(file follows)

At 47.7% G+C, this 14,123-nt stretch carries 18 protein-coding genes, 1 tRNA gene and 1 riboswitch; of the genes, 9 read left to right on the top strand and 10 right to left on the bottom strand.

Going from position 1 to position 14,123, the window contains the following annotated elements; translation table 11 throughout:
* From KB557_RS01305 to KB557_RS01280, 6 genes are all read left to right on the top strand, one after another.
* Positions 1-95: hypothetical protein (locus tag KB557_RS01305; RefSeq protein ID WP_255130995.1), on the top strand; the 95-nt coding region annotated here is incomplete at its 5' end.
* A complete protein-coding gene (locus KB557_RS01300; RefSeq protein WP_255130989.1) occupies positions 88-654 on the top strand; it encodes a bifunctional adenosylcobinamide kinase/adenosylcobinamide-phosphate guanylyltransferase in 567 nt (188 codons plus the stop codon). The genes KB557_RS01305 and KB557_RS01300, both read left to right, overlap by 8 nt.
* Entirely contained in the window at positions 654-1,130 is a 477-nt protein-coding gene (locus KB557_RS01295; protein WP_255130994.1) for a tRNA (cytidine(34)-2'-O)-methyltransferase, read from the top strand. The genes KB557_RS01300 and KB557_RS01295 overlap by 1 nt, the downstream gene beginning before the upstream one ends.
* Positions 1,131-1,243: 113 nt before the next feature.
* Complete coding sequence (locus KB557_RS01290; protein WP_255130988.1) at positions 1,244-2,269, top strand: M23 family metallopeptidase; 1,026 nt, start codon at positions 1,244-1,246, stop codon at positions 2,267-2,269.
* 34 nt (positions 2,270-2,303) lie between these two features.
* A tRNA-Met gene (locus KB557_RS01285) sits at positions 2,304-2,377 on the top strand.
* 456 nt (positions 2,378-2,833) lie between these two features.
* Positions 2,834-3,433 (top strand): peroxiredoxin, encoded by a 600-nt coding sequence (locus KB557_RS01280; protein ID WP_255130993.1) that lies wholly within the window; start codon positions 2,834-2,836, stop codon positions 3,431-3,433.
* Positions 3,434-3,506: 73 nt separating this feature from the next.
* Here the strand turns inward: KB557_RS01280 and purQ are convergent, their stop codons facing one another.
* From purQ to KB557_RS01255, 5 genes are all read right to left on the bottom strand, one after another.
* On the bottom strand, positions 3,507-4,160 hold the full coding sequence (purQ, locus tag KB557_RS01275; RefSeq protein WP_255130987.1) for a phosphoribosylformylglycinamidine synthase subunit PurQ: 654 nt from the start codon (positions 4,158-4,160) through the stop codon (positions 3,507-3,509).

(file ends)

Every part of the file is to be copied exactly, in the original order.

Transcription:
At 47.7% G+C, this 14,123-nt stretch carries 18 protein-coding genes, 1 tRNA gene and 1 riboswitch; of the genes, 9 read left to right on the top strand and 10 right to left on the bottom strand.

Going from position 1 to position 14,123, the window contains the following annotated elements; translation table 11 throughout:
* From KB557_RS01305 to KB557_RS01280, 6 genes are all read left to right on the top strand, one after another.
* Positions 1-95: hypothetical protein (locus tag KB557_RS01305; RefSeq protein ID WP_255130995.1), on the top strand; the 95-nt coding region annotated here is incomplete at its 5' end.
* A complete protein-coding gene (locus KB557_RS01300; RefSeq protein WP_255130989.1) occupies positions 88-654 on the top strand; it encodes a bifunctional adenosylcobinamide kinase/adenosylcobinamide-phosphate guanylyltransferase in 567 nt (188 codons plus the stop codon). The genes KB557_RS01305 and KB557_RS01300, both read left to right, overlap by 8 nt.
* Entirely contained in the window at positions 654-1,130 is a 477-nt protein-coding gene (locus KB557_RS01295; protein WP_255130994.1) for a tRNA (cytidine(34)-2'-O)-methyltransferase, read from the top strand. The genes KB557_RS01300 and KB557_RS01295 overlap by 1 nt, the downstream gene beginning before the upstream one ends.
* Positions 1,131-1,243: 113 nt before the next feature.
* Complete coding sequence (locus KB557_RS01290; protein WP_255130988.1) at positions 1,244-2,269, top strand: M23 family metallopeptidase; 1,026 nt, start codon at positions 1,244-1,246, stop codon at positions 2,267-2,269.
* 34 nt (positions 2,270-2,303) lie between these two features.
* A tRNA-Met gene (locus KB557_RS01285) sits at positions 2,304-2,377 on the top strand.
* 456 nt (positions 2,378-2,833) lie between these two features.
* Positions 2,834-3,433 (top strand): peroxiredoxin, encoded by a 600-nt coding sequence (locus KB557_RS01280; protein ID WP_255130993.1) that lies wholly within the window; start codon positions 2,834-2,836, stop codon positions 3,431-3,433.
* Positions 3,434-3,506: 73 nt separating this feature from the next.
* Here the strand turns inward: KB557_RS01280 and purQ are convergent, their stop codons facing one another.
* From purQ to KB557_RS01255, 5 genes are all read right to left on the bottom strand, one after another.
* On the bottom strand, positions 3,507-4,160 hold the full coding sequence (purQ, locus tag KB557_RS01275; RefSeq protein WP_255130987.1) for a phosphoribosylformylglycinamidine synthase subunit PurQ: 654 nt from the start codon (positions 4,158-4,160) through the stop codon (positions 3,507-3,509).